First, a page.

My ideas of home and family are deeply rooted in what I knew growing up. I was raised by wonderful parents who loved their kids. When you grow up with parents who care about their children, it rubs off on you. My parents, my brothers and sister, their moods and tastes and projects gave scenery and shape to my life and inspired me to structure both my personal and professional lives around my family. Once Ricky and I had our two sons and our daughter, our family style was based on the same sense of involvement in each other’s lives. It’s a feeling that we share and pass on to the next generation.

 

Your children become an expression of yourself, of your dreams. My children are grown now, but I still think of them when they were little. They never age in my memory.

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I have always loved contradiction and the unexpected. When Ricky and I first started going to black-tie events, I hated wearing a straight tuxedo. I felt I had somehow lost my identity. I’d wear my jeans and boots with a tuxedo jacket or a Western shirt and cowboy tie. When Ricky wore a white tie and tails with her hair long and hardly any makeup, she was still that natural girl in the overalls, but more surprising. Over the years I’ve dressed women in all kinds of black tie—with jeans, with skinny leggings, with short skirts and long skirts, with studded motorcycle jackets and French berets. I always thought a woman in a tuxedo was sexier than a girl in a gown.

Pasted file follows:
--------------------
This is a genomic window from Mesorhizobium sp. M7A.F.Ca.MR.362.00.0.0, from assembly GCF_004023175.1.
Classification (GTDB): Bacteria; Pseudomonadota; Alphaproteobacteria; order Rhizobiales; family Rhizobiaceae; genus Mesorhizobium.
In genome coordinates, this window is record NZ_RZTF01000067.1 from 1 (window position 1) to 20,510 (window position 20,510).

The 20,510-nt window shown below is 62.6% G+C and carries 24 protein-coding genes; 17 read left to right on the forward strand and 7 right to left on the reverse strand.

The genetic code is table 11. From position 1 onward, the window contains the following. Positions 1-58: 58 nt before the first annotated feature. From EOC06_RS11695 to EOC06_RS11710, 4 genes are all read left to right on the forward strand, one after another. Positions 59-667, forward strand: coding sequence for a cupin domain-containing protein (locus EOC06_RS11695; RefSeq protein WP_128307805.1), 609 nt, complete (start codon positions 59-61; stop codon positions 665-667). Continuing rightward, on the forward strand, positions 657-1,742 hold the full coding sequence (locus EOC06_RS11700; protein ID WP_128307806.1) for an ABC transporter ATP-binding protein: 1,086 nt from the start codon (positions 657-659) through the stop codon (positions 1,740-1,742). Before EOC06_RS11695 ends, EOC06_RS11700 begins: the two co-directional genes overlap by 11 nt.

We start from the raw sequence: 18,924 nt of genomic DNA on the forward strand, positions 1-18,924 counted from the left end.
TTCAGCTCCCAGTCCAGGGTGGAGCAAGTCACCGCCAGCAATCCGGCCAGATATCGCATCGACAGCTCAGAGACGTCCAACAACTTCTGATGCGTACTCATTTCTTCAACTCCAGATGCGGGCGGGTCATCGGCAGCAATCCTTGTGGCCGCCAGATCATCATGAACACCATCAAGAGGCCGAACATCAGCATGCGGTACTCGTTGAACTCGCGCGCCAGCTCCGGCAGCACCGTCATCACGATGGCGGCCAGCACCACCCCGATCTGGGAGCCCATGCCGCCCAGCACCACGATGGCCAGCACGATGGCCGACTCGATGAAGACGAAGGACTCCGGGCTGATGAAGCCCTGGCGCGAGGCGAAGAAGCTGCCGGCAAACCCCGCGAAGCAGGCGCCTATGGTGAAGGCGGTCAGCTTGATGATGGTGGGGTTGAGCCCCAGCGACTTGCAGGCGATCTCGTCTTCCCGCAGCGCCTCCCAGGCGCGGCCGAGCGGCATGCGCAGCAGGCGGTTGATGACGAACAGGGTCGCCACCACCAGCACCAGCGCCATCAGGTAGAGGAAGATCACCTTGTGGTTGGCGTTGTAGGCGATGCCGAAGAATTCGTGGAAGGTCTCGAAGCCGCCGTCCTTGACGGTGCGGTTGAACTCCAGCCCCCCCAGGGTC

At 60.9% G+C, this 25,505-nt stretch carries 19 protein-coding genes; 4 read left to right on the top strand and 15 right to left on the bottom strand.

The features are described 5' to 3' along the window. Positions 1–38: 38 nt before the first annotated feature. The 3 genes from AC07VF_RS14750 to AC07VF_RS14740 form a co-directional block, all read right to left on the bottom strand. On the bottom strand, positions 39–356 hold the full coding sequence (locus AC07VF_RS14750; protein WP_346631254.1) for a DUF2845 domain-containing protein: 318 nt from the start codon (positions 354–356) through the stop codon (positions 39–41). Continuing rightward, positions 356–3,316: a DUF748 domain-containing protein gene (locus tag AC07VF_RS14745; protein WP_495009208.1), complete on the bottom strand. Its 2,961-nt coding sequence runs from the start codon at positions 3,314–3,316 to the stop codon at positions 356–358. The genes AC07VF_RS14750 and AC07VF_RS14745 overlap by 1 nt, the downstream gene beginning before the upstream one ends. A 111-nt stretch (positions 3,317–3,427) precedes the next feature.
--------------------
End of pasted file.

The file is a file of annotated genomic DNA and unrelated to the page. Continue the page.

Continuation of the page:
* * *

Before I had a home in the West, I lived there in my heart. A friend of mine gave me an old beat-up cowboy hat and that was my first taste of the Western dream. I grew up liking the tradition of preppy clothes, and then, all of a sudden, I found myself moving to the traditions of the West—jeans and cowboy boots. Both styles were very American, but the Western sensibility was untouched in a way.

Ralph, Ricky, David, and Dylan Lauren in New York City, 1977

Ralph, Ricky, David, and Dylan Lauren in New York City, 1977

 

I was always searching for inspiration from the world around me. I found the cowboy to be sort of a renegade. I related to that spirit. Eventually, we made a home for ourselves in Colorado and had a ranch, and the dream became real—I was the cowboy. I was very inspired by the land, by horses, mountains, log cabins, the open air—a freer life.

 

I began sending models down the runway in beat-up cowboy hats and boots, in leather chaps toting six-shooters. I went from American country to the Wild Wild West, and along the way I was discovering America for myself and in my own way.

* * *

I love places and things that transform us, that take us someplace else for a day, or an evening, or just for a moment. I love the romance of movies, cars, the lyrics of Cole Porter and the songs of Frank Sinatra. They all have one thing in common—they have no age; they have no time.

 

PHOTOGRAPH BY SUSAN WOOD; COURTESY OF RALPH LAUREN CORPORATION

PHOTOGRAPH BY BARBARA WALZ; COURTESY OF RALPH LAUREN CORPORATION

PHOTOGRAPH BY SUSAN WOOD; COURTESY OF RALPH LAUREN CORPORATION